Teachers perform house duties for free so why charge them for accommodation- Angel Carbonu as GES

Angel Carbonu

The 10% deduction on salaries of teachers occupying government bungalows has not been welcomed by the President of the National Association of Graduate Teachers (NAGRAT ) Mr Angel Carbonu as he has vehemently criticized the government’s decision.

Mr Carbonu complained that considering the meagre remuneration they receive and the government going ahead to deduct 10% for this rent it is unfair. 

“The mistake we make here is that the accommodation condition rates are not the same and equal across the country. But when it comes to teachers specifically, we need to look at the details and understand the peculiarity of our job and look at the reasons teachers should not be charged for occupying the government bungalows.”

“The teachers living in bungalows in the schools are performing teacher duties. It is these same teachers who take our sons and daughters to hospital, and in doing all these they teach the full complements of their subjects in class. No teacher is employed in the Ghana Education Service to become a housemaster. They are employed to teach subjects. So the house duties they perform are for free, so why do you ask them to pay for accommodation when they are offering these services for free?” Mr Carbornu asked.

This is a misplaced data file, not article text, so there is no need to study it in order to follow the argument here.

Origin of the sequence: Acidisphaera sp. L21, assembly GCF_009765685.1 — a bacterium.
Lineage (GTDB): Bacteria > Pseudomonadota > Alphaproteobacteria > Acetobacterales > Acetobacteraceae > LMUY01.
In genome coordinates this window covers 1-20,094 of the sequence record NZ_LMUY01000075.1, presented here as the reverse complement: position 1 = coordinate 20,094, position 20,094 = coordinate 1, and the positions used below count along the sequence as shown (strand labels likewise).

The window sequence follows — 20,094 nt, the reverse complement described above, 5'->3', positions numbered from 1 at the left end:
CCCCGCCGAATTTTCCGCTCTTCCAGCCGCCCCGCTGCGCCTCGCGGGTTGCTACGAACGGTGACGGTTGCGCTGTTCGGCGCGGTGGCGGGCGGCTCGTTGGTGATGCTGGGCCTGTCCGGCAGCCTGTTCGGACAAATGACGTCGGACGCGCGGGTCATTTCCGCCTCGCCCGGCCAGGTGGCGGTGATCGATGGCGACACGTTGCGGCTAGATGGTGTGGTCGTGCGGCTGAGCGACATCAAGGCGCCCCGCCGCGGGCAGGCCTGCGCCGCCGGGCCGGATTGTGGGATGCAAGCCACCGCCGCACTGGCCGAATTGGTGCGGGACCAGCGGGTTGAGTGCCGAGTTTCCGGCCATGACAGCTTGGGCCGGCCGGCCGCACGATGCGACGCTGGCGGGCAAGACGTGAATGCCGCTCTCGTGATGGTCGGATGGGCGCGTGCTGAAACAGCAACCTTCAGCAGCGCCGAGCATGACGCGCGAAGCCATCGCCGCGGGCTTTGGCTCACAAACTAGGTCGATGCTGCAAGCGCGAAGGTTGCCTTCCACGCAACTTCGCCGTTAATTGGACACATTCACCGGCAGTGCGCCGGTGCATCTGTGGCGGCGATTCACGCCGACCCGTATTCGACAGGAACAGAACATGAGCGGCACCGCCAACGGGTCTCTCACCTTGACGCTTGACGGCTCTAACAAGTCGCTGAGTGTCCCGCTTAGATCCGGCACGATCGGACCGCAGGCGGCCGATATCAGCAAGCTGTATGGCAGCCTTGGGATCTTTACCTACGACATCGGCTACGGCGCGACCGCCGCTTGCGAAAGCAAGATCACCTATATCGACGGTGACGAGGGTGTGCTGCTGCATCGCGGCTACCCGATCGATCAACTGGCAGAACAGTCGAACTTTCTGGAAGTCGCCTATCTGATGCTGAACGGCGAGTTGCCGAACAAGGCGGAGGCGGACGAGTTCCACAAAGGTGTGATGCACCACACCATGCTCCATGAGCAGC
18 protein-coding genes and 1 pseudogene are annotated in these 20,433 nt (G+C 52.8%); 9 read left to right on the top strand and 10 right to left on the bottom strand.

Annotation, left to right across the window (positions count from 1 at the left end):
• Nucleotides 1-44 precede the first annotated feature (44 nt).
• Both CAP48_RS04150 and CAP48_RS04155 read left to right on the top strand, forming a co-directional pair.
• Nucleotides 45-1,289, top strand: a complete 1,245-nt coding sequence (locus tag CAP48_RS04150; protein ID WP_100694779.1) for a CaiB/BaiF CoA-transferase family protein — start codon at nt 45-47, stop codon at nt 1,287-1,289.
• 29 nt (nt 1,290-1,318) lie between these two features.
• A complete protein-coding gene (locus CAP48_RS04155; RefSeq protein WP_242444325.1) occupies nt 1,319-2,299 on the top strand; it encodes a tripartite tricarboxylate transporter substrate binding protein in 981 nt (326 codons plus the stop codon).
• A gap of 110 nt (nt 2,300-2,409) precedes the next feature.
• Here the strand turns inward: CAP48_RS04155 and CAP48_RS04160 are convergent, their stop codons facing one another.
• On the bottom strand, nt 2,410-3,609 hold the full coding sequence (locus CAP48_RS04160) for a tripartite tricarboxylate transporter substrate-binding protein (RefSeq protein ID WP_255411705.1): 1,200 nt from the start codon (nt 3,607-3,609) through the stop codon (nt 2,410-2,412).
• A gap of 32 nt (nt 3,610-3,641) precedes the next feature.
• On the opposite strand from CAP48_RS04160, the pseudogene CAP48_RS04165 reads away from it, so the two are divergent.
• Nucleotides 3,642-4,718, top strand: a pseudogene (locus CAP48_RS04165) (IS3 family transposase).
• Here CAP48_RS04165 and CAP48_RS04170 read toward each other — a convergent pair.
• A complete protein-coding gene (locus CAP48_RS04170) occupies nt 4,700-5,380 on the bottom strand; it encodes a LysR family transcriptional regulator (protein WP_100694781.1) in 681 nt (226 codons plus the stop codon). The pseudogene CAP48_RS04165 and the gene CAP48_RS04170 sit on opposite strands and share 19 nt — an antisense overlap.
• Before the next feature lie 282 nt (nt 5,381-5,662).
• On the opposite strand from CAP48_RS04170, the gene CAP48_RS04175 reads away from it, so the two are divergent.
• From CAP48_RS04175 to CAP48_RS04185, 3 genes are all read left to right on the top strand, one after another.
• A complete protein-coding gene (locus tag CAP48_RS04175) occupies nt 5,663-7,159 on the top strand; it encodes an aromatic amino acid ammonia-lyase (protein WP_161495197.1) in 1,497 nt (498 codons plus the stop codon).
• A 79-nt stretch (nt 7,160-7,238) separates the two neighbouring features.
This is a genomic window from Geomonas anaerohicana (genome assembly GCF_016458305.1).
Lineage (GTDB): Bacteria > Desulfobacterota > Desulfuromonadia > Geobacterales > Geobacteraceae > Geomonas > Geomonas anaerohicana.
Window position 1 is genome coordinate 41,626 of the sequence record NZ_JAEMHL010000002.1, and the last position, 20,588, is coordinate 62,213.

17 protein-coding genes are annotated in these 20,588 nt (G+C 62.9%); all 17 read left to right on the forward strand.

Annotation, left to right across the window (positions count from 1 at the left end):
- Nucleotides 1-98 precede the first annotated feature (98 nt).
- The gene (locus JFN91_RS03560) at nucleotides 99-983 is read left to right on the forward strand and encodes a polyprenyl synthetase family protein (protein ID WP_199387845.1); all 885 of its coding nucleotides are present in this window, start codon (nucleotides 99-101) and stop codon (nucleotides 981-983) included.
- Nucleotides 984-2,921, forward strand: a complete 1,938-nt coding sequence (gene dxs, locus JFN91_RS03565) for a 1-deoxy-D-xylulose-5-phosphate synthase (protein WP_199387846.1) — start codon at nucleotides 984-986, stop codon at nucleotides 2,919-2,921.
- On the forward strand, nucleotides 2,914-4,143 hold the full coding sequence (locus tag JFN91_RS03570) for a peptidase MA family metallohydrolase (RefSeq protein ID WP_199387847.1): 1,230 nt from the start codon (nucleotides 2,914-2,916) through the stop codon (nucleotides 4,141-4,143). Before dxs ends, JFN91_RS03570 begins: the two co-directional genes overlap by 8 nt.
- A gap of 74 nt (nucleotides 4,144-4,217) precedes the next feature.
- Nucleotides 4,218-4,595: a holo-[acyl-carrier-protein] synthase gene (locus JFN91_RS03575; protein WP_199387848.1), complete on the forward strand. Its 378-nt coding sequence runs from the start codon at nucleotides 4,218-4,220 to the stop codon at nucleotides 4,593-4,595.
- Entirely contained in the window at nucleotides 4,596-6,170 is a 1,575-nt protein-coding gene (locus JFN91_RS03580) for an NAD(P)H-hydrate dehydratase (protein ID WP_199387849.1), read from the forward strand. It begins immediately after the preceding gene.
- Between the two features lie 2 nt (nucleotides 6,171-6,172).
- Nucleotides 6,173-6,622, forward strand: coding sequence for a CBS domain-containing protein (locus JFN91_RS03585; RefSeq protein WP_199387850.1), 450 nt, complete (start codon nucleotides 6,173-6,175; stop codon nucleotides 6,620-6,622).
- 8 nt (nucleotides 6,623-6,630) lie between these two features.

According to the Ghana Education Service, the planned 10% deduction forms part of the government’s efforts to streamline the anomalies in the payment of rent for occupying schools or government bungalows.

“I wish to draw your attention to Ministry of Finance circular No. 133385/05/06NTR CAGD of May 15, 2006, which requires that occupants of government bungalows are expected to pay 10% of their salary as rent,” the GES said in the statement.

A peeved, Mr Carbounu said the move is needless, as the expected revenue from deductions will be minimal to support the government’s programmes.

“How many teachers in this country are even in government bungalows. All the bungalows have been sold to private individuals. And how much will government gain from this? It is much ado about nothing.”


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